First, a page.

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URMC / BHP / BHP Blog / October 2019 / Coping with ‘Empty Nest Syndrome’

Coping with ‘Empty Nest Syndrome’

By: Sarah Willoughby, LCSW-R

It’s the time of year when many students are leaving for college. With this can come mixed emotions, both for the student as well as the parents. It can be a fun, exciting, scary, and sad experience. Having an ‘empty nest’ is a life stage where all children have left the home. The term ‘empty-nest syndrome’ describes some of the struggles that some parents experience after their children have left the home. This could be feelings of loss, depression, loneliness, identity crisis, or other emotional distress. When one spends so much time focusing on the care and upbringing of their children, a role that is often taken very seriously, it can leave one feeling lost when their child’s needs change over time. It can be difficult to accept that your children are becoming more independent and may not need the same level of guidance. You may miss being in their daily lives and the companionship that comes with it. You may also worry about your children’s well-being and safety, since you are not there to take on this role. Here are some suggestions if you feel you are struggling with this life transition:

  • Reconnect with your partner - Your role as a parent may have taken center stage at times. This is a time that you can reconnect with your spouse. Plan date nights, go on vacation, cook meals together, or participate in a fun activity. This can give you the time to focus on each other and what brought you together in the first place. If you are single, this can be a time to explore what you may want in a partner or other ways to expand your social circle.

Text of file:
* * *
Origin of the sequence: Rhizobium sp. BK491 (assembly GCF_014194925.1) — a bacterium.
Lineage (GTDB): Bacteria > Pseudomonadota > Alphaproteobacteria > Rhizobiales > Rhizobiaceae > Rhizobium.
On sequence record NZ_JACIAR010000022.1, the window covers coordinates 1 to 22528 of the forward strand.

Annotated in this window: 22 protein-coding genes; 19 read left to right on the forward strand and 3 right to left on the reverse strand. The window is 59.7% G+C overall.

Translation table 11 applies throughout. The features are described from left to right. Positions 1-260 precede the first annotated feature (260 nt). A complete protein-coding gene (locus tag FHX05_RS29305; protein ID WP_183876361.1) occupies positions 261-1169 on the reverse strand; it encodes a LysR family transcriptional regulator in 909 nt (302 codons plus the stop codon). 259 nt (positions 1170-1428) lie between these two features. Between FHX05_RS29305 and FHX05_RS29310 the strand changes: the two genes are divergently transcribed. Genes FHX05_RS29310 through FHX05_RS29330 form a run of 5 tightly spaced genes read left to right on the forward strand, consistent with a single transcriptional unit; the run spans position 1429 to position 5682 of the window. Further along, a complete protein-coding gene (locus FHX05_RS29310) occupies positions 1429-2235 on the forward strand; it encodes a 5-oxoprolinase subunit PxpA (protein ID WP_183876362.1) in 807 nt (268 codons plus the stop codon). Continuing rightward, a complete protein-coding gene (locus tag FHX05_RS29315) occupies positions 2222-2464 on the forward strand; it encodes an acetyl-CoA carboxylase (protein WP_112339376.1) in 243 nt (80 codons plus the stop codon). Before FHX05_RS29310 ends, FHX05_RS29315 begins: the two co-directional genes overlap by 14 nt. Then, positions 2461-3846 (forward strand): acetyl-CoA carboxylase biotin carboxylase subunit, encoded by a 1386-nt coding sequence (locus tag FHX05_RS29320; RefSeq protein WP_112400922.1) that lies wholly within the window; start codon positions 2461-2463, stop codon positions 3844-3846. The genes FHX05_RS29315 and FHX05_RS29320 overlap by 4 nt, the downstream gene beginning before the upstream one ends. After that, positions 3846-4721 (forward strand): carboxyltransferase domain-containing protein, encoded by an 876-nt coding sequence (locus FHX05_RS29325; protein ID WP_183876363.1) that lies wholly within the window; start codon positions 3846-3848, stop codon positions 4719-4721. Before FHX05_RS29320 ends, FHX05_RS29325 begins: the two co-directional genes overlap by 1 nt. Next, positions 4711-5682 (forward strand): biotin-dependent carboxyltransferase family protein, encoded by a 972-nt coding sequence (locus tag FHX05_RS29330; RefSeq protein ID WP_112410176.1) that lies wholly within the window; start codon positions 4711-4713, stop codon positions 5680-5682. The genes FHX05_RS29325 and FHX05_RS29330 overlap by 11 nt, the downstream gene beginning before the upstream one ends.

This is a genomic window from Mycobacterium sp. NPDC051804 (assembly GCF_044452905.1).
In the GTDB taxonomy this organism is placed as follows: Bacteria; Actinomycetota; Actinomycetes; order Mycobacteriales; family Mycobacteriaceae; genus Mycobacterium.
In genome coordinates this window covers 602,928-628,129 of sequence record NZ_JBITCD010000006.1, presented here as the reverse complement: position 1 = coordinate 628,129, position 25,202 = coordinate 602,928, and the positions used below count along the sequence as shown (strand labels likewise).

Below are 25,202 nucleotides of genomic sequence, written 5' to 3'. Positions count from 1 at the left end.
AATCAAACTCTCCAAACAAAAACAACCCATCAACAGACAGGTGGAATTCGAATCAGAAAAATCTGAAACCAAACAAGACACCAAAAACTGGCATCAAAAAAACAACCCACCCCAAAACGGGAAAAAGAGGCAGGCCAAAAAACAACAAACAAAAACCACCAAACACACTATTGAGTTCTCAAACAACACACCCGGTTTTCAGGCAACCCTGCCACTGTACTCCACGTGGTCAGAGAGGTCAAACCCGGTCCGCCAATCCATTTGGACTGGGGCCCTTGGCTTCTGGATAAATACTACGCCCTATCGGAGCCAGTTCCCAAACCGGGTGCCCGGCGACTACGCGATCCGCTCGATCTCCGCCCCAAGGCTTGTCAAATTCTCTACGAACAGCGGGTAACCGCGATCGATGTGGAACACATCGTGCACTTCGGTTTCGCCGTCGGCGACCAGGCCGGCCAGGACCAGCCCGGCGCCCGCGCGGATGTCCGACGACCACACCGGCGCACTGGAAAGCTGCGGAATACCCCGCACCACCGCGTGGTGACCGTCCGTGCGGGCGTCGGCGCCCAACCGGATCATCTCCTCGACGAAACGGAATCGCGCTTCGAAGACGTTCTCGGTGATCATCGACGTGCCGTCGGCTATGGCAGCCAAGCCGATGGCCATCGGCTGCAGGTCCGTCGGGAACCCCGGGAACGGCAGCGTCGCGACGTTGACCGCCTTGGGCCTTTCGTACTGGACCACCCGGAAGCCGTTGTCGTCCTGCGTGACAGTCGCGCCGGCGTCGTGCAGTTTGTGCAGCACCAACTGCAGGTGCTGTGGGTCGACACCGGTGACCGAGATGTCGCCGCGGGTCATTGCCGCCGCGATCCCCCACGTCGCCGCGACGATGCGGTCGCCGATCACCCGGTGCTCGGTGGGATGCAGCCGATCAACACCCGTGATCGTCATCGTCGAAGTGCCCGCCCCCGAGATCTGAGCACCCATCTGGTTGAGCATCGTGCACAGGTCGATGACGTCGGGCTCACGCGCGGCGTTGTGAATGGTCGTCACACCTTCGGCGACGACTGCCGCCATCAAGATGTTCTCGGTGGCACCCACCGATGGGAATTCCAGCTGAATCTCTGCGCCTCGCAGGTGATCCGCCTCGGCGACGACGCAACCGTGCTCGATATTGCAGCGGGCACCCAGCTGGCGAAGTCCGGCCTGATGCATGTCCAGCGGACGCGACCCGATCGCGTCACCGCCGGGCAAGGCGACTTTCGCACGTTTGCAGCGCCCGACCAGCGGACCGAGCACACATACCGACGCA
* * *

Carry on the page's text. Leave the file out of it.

• Keep in touch - Although providing your children with some space to help them become more secure in their role as an adult can be helpful, you can still be close to your children after they have left the home. Make it a priority to stay connected with visits, phone calls, emails, texts, or video chats.
  • Seek new opportunities - You may have more time now to devote to you and your personal interests. This may be getting a new hobby or reconnecting to one from your past, seeking a change in your personal or professional career, or engaging in a fun activity that wasn’t a priority before.
  • Seek support - If you are struggling with coping with an empty nest, seek support. Confide in your family and friends. Recognize that this adjustment will take time. If you find that empty nest syndrome is getting worse instead of better, or it doesn’t resolve in a couple of months, it may be time to seek professional help. Your primary care doctor, Life-Work Connections (EAP), or Behavioral Health Partners (BHP) can offer the emotional support or mental health services you need.

Behavioral Health Partners is brought to you by Well-U, offering eligible individuals mental health services for stress, anxiety, and depression. Our team of mental health professionals can accurately assess your symptoms and make recommendations for treatment. To schedule an intake appointment, give us a call at (585) 276-6900.

References

Bouchard, G. J Adult Dev (2014) 21: 69. Retrieved From https://doi.org/10.1007/s10804-013-9180-8

Mayo Clinic. (2018). Empty Nest Syndrome: Tips for Coping. Retrieved From https://www.mayoclinic.org/healthy-lifestyle/adult-health/in-depth/empty-nest-syndrome/art-20047165

Morin, Amy. (2019). Very Well Family. 5 Ways to Cope With Empty Nest Syndrome. Retrieved From https://www.verywellfamily.com/how-to-cope-with-empty-nest-syndrome-4163133

Keith Stein | 10/1/2019

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